Creating Greener Chemicals With Biomass
The national focus on using biomass to substitute for some petroleum based products has given biochemist Basil Nikolau’s work new focus.
Since 2008 the Frances M. Craig Professor in the Roy J. Carver Department of Biochemistry, Biophysics and Molecular Biology has served as deputy director of the Center for Biorenewable Chemicals (CBiRC) based at Iowa State University.
Nikolau works with director Brent Shanks in engineering to lead the National Science Foundation Engineering Research Center of 10 academic and 30 industrial partners.
The center concentrates on biologically producing chemicals similar to those currently produced from petroleum. Nikolau says that’s where the potential for growth lies. He uses the petroleum industry as an example.
“If you take a barrel of oil, about 75 percent of the barrel is burned for fuel and worldwide that’s worth about $400 billion. The 5 to 10 percent that ends up in chemicals is worth the same amount,” Nikolau says. Biofuels are a commodity product, worth the going rate at the pump.
The chemicals are produced at a premium price. “For fuels you need such a large amount of carbon, whereas chemicals you don’t need that much and yet it’s worth a lot more,” he says.
Being worth more provides more incentive for research. Developing new ways of producing chemicals from biomass also opens up more opportunities for obtaining intellectual property rights.
CBiRC’s researchers seek to find catalysts that promote the reactions to efficiently produce biorenewable chemicals. Another goal is to educate students to be creative engineers by exposing them to multidisciplinary research.
The spice of biology
Nikolau and his wife, Eve Wurtele, a professor in genetics, development and cell biology, joined Iowa State in 1988 during a period when many young faculty were hired to respond to the promise of biotechnology. He took a multi-disciplinary appointment in biochemistry and the food science and human nutrition departments.
“I’ve stayed more on the wet lab aspect of things and she’s taken on more computational aspects of research, but these are complementary approaches. The biological research with genomics has become more data generating, and managing that data and deducing valuable information out of that has become more important,” he says.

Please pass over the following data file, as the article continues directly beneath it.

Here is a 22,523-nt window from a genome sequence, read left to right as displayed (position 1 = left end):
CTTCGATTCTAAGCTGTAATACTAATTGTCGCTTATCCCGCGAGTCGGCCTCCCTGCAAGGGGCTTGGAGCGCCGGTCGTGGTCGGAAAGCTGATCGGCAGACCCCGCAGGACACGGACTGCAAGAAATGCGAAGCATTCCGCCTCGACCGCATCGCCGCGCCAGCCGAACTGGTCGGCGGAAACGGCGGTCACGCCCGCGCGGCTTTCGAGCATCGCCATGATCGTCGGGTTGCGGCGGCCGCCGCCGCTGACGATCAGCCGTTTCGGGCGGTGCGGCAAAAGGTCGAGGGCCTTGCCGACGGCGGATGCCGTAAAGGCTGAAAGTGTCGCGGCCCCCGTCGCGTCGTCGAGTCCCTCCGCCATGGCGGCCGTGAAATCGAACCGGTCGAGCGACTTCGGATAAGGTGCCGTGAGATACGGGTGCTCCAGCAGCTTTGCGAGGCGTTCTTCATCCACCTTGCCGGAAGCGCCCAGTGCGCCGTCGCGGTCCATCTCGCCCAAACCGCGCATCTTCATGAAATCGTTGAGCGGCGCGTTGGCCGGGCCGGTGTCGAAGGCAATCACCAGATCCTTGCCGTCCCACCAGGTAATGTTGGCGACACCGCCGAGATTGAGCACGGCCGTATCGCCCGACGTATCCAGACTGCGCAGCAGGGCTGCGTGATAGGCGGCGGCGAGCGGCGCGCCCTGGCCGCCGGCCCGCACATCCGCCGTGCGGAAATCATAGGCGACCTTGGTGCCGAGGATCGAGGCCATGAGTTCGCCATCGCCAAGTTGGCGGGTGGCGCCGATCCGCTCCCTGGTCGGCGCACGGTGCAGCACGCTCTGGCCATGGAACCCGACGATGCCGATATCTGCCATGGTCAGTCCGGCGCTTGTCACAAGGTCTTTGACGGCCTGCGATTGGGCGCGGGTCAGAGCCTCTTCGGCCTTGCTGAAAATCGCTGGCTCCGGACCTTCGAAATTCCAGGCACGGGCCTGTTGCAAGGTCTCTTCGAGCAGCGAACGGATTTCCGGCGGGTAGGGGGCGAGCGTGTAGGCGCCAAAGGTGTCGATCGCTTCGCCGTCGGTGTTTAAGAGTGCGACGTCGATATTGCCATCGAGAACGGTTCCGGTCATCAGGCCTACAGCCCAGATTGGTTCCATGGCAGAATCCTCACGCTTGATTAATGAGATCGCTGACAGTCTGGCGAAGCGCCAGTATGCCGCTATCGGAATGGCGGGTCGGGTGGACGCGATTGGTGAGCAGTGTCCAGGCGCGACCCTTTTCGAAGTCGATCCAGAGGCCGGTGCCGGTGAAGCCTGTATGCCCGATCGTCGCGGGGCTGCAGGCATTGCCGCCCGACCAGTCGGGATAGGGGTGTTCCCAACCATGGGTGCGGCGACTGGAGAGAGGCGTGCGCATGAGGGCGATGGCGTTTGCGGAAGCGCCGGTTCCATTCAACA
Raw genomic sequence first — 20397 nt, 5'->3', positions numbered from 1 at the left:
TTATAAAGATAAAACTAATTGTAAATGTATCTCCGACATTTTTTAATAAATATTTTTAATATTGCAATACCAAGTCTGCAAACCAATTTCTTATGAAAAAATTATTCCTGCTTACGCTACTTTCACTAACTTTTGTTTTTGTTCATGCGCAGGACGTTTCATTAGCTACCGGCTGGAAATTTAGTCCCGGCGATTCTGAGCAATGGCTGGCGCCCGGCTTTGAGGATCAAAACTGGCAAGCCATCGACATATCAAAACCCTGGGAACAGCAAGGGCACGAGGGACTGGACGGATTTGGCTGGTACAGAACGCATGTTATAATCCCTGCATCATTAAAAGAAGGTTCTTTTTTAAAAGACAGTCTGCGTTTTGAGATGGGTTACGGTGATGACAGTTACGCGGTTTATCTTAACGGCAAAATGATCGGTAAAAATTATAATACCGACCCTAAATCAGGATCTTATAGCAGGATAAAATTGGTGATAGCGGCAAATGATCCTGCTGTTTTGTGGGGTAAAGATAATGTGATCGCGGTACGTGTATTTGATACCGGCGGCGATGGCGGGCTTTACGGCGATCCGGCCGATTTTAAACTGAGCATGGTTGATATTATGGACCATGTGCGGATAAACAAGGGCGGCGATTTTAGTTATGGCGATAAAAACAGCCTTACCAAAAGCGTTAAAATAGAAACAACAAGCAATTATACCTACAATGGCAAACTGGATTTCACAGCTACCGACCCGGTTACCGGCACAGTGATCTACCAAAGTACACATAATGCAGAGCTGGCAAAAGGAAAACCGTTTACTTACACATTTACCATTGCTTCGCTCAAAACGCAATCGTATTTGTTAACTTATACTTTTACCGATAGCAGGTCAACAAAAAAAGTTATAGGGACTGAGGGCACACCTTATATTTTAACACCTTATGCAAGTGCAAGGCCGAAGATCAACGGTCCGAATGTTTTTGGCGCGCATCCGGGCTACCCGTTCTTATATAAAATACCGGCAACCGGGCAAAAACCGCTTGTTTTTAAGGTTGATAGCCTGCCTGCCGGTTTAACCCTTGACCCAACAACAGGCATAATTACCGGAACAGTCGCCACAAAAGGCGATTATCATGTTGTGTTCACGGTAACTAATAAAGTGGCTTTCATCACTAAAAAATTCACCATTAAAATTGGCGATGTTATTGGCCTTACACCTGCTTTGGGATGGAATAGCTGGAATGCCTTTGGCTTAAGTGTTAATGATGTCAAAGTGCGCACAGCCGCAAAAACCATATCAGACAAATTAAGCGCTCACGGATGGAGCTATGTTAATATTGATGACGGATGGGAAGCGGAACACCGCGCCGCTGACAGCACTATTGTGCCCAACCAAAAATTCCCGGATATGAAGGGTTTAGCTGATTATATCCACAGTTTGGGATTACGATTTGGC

This is exemplified in the emerging science of metabolomics. The W.M. Keck
Metabolomics Research Laboratory uses analytical instruments to measure the biochemicals, or metabolites, that make up an organism. “It’s really geared to give biologists the analytical tools needed to measure metabolism. It could be any biological system, but we’ve focused more on plants. All our spices, fragrances and flavors come from plant sources. And these are pharmacologically active metabolites,” he says, giving examples such as aspirin and lovastatin drugs whose design principle originated from plant metabolites.
Metabolomics research should lead to improvement in foods and animal feeds with better nutrition and also aid in the development of biorenewable sources of industrial chemicals, Nikolau says. He calls it “the spice of biology.” Multitasking in multiple labs Nikolau’s many projects—he maintains three labs on campus—reflect his varied interests and the multidisciplinary nature of his work.
“Iowa State has a long history in plant genetics and I’ve dove-tailed into that by moving more into biochemistry,” he says.
The Frances M. Craig Professor of Biochemistry says research was a challenge when he first started out, relating his specialty in lipid metabolism to nutritional concerns. First, fat isn’t considered good for people.
“Another difficulty to consider is that, you’re trying to alter peoples’ well-being by modifying what they are eating. So we were trying to alter one biological system—the plants that we eat—which is difficult enough to do, so when you eat them you become better. Altering one biological system—plants—in order to make a
second biological system—humans— better is difficult,” he says. His research is much more straightforward since becoming involved in biorenewable materials.
“CBiRC enabled me to put this larger umbrella over the research, a justification relative to a real nice application. Before it was a little bit eclectic in the form of
a justification or a rationale. Now CBiRC provides a rationale that is all encompassing,”Nikolau says.
CBiRC is in its fourth year of funding and has been renewed out to eight years, with an expectation to be funded to 10 years. By then the intent is to be self-supporting. The center is starting to make chemicals that several companies are interested in. Some of the industrial partners are sponsoring research.
Nuturing future scientists Nikolau’s teaching in biochemistry focuses on research-based education and training. Graduate students conduct the bulk of the research with opportunities for inclusion of undergraduate students, high school students and teachers.
In addition, Nikolau leads a grade school through high school program,
Symbi, funded by the National Science Foundation, which allows graduate
students to participate in classroom activities in Des Moines middle schools.
The graduate students become resident scientists in the classroom, providing them an opportunity to expose forefront research to young Iowans at an early stage of their education.